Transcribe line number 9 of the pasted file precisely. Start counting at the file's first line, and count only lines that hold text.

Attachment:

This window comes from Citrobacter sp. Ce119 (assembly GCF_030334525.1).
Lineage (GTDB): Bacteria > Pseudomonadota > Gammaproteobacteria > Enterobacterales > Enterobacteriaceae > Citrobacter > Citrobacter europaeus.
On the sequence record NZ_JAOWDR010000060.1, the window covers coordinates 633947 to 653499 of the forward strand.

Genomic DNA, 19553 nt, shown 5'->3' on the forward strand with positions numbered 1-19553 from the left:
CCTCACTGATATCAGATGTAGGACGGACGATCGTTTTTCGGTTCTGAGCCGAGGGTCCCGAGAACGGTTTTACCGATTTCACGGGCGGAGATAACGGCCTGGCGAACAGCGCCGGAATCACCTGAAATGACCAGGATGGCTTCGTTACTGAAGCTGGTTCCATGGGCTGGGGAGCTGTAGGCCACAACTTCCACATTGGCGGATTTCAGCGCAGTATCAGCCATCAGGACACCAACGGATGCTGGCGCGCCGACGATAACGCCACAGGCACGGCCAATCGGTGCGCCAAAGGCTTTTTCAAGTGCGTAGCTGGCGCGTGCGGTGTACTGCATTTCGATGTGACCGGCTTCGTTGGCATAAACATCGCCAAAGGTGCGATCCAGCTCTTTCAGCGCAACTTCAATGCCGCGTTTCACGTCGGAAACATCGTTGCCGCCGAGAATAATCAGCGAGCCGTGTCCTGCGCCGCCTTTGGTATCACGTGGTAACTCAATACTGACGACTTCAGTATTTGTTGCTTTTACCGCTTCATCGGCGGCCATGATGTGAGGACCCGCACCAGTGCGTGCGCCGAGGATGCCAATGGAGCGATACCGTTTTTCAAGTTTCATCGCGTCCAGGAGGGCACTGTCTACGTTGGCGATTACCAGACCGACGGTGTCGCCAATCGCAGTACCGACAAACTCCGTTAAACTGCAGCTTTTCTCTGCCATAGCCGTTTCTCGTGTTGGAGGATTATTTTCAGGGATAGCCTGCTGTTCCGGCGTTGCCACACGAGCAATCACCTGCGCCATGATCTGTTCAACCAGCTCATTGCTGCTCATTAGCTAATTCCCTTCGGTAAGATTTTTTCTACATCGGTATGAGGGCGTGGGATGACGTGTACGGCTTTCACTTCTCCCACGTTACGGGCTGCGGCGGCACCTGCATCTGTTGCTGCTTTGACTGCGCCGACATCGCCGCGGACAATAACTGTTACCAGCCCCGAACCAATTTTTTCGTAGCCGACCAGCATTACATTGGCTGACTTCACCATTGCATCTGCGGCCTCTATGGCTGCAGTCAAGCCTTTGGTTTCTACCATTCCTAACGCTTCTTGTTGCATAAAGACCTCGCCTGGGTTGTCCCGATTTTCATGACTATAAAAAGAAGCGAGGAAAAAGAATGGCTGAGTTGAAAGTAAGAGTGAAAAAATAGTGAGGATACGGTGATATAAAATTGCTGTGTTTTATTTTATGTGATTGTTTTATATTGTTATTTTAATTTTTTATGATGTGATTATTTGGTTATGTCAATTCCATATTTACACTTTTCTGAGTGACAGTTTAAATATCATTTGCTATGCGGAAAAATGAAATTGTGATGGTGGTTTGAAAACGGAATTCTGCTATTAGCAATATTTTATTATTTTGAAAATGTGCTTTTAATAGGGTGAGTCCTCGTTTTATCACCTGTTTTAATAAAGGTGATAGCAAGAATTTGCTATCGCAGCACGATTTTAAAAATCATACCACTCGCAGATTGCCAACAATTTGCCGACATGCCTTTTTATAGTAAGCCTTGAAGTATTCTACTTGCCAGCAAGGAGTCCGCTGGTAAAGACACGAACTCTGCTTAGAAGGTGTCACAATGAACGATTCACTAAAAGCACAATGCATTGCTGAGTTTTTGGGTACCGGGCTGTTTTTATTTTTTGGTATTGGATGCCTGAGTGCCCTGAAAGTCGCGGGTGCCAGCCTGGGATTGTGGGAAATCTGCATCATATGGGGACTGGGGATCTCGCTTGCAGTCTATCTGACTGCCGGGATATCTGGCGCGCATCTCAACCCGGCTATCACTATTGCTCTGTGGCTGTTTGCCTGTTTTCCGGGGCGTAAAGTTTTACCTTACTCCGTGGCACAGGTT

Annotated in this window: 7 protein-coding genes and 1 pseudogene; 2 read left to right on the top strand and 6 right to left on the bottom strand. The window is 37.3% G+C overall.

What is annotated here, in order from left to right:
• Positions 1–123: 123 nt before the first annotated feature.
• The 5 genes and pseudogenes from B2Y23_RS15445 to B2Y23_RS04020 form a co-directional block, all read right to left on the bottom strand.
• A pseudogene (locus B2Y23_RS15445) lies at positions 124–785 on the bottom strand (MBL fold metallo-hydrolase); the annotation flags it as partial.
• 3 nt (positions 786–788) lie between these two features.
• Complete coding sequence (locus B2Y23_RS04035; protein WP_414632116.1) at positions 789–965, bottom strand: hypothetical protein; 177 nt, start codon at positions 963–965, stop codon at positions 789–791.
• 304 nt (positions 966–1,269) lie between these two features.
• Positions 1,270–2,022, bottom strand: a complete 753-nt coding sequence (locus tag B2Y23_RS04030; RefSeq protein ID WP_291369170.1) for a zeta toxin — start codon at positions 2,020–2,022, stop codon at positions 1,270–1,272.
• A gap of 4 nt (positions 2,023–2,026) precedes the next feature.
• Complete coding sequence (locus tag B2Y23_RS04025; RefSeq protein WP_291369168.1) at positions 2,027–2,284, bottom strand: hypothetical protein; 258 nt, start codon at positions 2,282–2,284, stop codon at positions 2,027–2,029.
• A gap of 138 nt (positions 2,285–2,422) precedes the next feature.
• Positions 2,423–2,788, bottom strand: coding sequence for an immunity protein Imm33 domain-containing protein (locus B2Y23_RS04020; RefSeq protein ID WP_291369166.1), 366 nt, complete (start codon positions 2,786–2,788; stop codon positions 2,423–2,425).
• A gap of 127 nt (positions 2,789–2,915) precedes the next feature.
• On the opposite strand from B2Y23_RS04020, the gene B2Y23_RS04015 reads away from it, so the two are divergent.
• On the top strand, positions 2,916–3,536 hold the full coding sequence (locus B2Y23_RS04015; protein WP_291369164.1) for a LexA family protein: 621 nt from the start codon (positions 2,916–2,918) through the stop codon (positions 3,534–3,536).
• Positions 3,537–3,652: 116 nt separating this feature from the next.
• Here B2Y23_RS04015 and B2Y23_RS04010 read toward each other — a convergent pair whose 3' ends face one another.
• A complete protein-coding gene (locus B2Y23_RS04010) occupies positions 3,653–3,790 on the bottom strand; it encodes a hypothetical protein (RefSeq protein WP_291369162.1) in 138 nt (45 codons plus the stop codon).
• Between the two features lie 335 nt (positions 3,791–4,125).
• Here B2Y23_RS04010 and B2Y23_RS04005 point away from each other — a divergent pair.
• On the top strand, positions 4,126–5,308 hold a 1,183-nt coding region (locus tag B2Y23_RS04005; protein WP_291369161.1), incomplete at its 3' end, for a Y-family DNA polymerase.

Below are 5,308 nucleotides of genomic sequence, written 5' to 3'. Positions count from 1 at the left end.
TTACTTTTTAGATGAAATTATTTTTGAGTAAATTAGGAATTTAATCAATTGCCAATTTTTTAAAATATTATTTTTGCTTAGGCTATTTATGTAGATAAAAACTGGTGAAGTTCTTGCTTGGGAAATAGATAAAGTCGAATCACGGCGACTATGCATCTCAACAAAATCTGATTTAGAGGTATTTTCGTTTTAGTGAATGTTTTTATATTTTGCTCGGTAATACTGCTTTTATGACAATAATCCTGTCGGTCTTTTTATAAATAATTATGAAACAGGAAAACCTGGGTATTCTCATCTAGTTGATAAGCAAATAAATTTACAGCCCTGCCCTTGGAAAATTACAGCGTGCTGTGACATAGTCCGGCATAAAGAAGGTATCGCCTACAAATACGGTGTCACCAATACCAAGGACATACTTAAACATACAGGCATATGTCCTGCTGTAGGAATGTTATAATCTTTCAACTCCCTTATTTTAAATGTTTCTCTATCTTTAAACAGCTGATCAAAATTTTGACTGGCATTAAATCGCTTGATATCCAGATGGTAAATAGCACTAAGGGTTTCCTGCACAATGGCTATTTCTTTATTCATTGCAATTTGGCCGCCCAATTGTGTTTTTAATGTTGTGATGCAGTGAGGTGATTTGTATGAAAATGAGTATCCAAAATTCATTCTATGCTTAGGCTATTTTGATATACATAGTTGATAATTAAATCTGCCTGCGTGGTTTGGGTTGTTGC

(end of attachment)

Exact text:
• The 5 genes and pseudogenes from B2Y23_RS15445 to B2Y23_RS04020 form a co-directional block, all read right to left on the bottom strand.